Yet, while we are new each day, we are also the person we have been in all of our previous days. We are a composite of who we have been at each instant of our existence. Just as the person we were yesterday no longer exists but in our consciousness of ourselves today, we as individuals as a part of a future single life form will exist in its consciousness of itself in all of its previous lives. Its memory of us however, may be even more acute and vibrant for while we lose cells and matter from our bodies throughout our lifetime, it will have all of our matter within its embodiment. For this reason it may know us more than we know ourselves.

Every cosmological and philosophical system has implications about what people should and should not do in their lives. Some of these implications assume the force of imperatives in that certain actions are absolutely required by the belief system. Implications and imperatives are about positive outcomes and negative consequences. Action in accordance with beliefs has positive outcomes and failure to act in accordance with them creates negative consequences. A belief system which does not or cannot serve as the basis of behavior loses its justification. In evaluating a belief system, its implications and imperatives are as important as the original beliefs.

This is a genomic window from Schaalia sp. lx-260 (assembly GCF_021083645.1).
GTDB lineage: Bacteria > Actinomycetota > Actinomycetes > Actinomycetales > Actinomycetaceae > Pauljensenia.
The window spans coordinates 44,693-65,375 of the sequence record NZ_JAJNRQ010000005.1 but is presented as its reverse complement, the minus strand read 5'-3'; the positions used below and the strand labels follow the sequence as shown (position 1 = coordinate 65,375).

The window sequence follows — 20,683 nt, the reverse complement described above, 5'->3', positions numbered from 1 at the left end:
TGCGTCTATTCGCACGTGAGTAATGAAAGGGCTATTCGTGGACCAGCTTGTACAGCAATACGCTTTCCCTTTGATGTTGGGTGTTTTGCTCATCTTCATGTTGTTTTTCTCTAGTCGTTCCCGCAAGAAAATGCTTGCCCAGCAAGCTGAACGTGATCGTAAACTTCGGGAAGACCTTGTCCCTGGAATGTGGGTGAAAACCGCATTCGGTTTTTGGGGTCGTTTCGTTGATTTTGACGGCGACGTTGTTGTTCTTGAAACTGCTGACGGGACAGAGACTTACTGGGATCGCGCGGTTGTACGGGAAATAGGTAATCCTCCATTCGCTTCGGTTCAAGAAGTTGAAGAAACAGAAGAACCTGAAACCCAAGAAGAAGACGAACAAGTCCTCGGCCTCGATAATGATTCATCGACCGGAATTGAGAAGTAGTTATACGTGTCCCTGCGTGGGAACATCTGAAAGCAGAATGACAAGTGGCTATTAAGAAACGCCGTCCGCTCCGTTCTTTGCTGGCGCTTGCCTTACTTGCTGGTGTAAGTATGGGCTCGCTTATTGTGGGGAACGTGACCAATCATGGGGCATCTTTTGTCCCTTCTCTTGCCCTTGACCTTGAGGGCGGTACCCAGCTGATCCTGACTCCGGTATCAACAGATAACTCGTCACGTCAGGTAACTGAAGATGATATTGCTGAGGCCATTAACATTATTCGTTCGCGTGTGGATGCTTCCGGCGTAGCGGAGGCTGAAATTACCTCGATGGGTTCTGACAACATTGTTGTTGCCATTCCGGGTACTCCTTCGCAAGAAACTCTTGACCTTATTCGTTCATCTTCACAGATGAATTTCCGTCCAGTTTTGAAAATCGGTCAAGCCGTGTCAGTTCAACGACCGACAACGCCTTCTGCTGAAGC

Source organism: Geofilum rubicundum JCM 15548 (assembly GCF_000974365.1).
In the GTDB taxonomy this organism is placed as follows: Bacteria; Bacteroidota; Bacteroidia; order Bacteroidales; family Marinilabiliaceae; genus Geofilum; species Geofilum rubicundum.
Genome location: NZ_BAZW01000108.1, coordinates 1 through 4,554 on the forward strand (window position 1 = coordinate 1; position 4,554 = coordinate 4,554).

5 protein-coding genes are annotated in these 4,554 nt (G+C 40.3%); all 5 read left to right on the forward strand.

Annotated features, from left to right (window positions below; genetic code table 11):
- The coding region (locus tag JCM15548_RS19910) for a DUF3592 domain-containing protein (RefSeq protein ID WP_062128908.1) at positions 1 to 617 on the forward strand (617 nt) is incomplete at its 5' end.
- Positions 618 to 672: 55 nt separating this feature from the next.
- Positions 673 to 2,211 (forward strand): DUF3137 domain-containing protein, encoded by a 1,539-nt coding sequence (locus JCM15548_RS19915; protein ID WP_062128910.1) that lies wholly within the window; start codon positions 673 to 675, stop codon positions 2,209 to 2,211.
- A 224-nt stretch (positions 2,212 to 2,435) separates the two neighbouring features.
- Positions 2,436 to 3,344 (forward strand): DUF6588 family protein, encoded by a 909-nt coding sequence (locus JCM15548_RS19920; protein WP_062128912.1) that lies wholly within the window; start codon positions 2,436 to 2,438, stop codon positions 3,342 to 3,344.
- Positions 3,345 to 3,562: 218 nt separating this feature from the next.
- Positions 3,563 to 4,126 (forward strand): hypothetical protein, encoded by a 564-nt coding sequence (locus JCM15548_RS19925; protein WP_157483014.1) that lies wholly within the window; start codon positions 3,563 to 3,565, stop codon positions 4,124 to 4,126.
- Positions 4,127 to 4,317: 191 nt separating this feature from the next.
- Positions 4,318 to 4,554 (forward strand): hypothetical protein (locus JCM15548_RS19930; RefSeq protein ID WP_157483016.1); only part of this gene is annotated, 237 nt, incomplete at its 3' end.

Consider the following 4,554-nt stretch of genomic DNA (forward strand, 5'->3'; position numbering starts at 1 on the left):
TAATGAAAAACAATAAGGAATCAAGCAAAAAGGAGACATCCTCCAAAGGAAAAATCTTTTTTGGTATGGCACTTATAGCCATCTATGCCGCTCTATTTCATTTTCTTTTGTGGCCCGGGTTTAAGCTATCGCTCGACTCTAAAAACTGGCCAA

The direction and form of evolution in the future by definition involves distant events. At this point these events are nothing more than desirable potentialities. We have limited knowledge of what must take place for them to become a reality. We can, however, define the broad outlines of four major implications for us which assume the stature of imperatives when we decide to accept and pursue the course of evolution we have identified. These four imperatives must be satisfied if our chosen path of evolution is to be fulfilled.